Jerusalem - Israel Names ‘Hoopoe’ As National Bird

erusalem - It may not be kosher, but the Hoopoe was chosen on Thursday as Israel’s national bird.

The Hoopoe, or “Duchifat” in Hebrew, is listed in the Old Testament as unclean and forbidden food for Jews.

President Shimon Peres declared the pink, black and white-crested bird the winner of a competition timed to coincide with Israel’s 60th anniversary. It beat out rivals such as the Yellow-vented Bulbul and the Palestine Sunbird.

Bye Bye Banana?

When was the last time you ate a banana? This morning, sliced on your cereal? As a quick snack on the way to shul to tide you over until kiddush? According to an article in Plenty Magazine, finding a banana to eat might soon become a lot more difficult:

“Back in 2003, the magazine New Scientist ran a cover story declaring that the banana was on the brink of extinction. The problem, the article explained, was that commercial bananas were genetically bankrupt: sterile, seedless clones with no genetic diversity and no resistance to a new wave of virulent fungal diseases…Scientists say, the outlook is still pretty bleak for the banana. Commercial growers remain wedded to a single variety known as the Cavendish, the bright yellow fruit found on US supermarket shelves; meanwhile, a lethal and fungicide-resistant infection called Panama Disease has decimated plantations across Southeast Asia and is widely expected to spread into plantations in Latin America and Africa.”

Bananas rank above apples and oranges (two other highly-hybridized fruits) as America’s most beloved and purchased fruit. According to an article in the New York Times from 2004, more than 8 billion pounds of bananas were sold in the US in 2003, an average of 84 per person. And while they are hardly local or seasonal in America (with the exception of Hawaii and parts of Florida) - even many of the most die-hard locavores make exceptions for the banana, which is nourishing, tasty, and possibly the most convenient snack on the planet. (It comes in its own compostable wrapper, after all.) It’s hard to imagine walking into a supermarket and not finding piles of banana “six packs” ready to toss in the cart. But unless scientists can beat the clock, it seems they - at least the Cavendish banana - could disappear in a matter of decades.

According to Plenty, scientists in Honduras are currently attempting to breed the Cavendish (think the Paris Hilton of genetic variety) with older heirloom varieties. But the task is painstaking and has been only marginally successful. Furthermore, Cavendish bananas have become so ubiquitous, that even finding heirloom varieties to breed them with has been a struggle. And because bananas do not grow in most of the US, small sustainably-minded farmers cannot play a part in saving them.

If the situation is as dire as the scientists make it out to be, then it seems that bananas are going the way of the honey bee. Maybe Haagen-Dazs should look into making a Save the Banana ice cream too?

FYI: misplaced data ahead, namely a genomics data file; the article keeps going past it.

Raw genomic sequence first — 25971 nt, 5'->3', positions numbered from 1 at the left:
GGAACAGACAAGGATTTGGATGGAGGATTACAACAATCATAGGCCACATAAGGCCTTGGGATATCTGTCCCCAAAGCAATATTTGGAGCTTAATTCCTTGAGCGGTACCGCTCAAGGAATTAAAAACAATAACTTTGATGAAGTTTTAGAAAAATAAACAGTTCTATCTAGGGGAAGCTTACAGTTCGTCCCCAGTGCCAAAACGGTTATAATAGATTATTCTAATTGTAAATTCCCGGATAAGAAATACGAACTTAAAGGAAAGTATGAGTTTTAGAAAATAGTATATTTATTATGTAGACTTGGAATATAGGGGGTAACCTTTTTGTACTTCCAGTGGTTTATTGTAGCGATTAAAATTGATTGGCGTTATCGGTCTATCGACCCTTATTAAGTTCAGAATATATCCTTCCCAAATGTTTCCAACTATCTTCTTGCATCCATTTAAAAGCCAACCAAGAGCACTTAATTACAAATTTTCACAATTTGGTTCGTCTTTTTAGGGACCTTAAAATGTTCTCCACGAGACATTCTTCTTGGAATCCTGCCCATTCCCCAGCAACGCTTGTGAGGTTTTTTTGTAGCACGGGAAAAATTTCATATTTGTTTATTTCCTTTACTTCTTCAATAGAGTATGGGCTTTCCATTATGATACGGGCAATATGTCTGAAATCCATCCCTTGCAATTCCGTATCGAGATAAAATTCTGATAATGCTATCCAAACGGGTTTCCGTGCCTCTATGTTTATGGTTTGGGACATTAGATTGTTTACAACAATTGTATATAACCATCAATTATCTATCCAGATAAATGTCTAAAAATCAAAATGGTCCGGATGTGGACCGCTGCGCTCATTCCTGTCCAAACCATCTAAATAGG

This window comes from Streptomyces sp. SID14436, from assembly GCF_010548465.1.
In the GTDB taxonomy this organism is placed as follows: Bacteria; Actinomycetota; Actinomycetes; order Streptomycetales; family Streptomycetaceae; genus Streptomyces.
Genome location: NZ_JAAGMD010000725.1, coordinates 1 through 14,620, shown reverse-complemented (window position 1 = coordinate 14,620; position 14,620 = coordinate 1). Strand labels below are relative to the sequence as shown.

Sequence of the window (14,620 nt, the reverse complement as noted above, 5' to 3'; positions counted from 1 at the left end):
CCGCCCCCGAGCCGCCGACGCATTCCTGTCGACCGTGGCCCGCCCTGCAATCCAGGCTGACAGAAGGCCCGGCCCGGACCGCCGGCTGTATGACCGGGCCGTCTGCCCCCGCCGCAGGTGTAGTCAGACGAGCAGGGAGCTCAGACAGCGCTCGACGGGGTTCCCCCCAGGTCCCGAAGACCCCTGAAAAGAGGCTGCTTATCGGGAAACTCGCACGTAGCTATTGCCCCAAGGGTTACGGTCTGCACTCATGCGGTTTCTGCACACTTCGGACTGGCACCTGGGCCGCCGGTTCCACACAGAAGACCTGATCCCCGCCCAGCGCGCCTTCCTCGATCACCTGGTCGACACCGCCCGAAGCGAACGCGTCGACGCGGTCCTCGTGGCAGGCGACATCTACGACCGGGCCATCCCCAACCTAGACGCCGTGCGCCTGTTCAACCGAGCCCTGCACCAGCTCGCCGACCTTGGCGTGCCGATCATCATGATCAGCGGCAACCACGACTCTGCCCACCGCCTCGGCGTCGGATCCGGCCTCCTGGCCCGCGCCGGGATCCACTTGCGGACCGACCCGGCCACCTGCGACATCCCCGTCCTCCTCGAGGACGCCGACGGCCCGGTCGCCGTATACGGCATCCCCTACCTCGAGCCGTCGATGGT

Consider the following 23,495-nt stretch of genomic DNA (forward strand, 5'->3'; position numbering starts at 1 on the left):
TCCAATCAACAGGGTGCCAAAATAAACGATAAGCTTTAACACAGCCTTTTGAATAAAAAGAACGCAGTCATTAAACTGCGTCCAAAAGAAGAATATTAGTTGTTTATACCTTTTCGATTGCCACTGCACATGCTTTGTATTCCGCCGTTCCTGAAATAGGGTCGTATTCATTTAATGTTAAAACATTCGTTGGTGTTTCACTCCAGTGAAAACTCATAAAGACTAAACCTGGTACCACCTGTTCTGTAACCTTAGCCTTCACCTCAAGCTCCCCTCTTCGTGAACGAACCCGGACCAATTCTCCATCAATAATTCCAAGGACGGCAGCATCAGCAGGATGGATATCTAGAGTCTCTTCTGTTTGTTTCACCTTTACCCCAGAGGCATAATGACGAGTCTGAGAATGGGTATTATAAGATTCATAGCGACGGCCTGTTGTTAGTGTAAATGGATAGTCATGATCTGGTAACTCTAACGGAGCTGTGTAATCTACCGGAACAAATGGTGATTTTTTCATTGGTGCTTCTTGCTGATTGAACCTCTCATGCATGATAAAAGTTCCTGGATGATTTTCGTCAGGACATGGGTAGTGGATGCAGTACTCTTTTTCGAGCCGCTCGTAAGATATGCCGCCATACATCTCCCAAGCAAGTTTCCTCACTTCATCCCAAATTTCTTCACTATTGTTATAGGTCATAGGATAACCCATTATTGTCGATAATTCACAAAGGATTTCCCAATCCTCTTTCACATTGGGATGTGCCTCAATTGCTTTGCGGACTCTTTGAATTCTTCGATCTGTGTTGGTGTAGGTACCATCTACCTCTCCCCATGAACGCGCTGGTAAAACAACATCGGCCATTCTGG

LBJ's secret tapes on Israel

May 28, 2008

On March 24, 1968, President Johnson telephoned his ambassador to the United Nations, Arthur Goldberg. The previous few weeks had been among the most difficult of Johnson's presidency. In late January, the Tet offensive undermined public support for the Vietnam War. In early March, Johnson barely edged longshot Eugene McCarthy in the New Hampshire primary. Four days later, the senator of New York, Robert Kennedy, announced that he would seek the Democratic nomination.

Click to enlarge image >

A. Y. Owen

President Johnson and Arthur Goldberg

Johnson told Goldberg that he had grown more sympathetic to Israel's plight as his own political fortunes had declined. "They haven't got many friends in the world," the president said, and "they're in about the same shape I am. And the closer I got — I face adversity, the closer I get to them ... Because I got a bunch of Arabs after me — about a hundred million of 'em, and there's just two million of us. So I can understand them a little bit."

The exchange with Goldberg is included in around 13 hours of recorded conversations from January through April 1968, which the Lyndon Johnson Presidential Library released publicly on May 1. In the call, Johnson expressed his understanding of Israel's plight in unusually stark terms, but his remarks typified the support for Israel that characterized his presidency.

For instance, on June 25, 1967, shortly after the Six Day War, Johnson confronted the Soviet premier, Aleksei Kosygin, in a summit meeting at Glassboro, N.J. The Soviets had supported Egypt and Syria during the conflict, and had threatened to intervene militarily on the last day of fighting. After the two sides agreed to a cease-fire, Moscow urged the U.N. to demand that Israel withdraw from all occupied territories before Arab states even considered a peace settlement recognizing Israel's right to exist.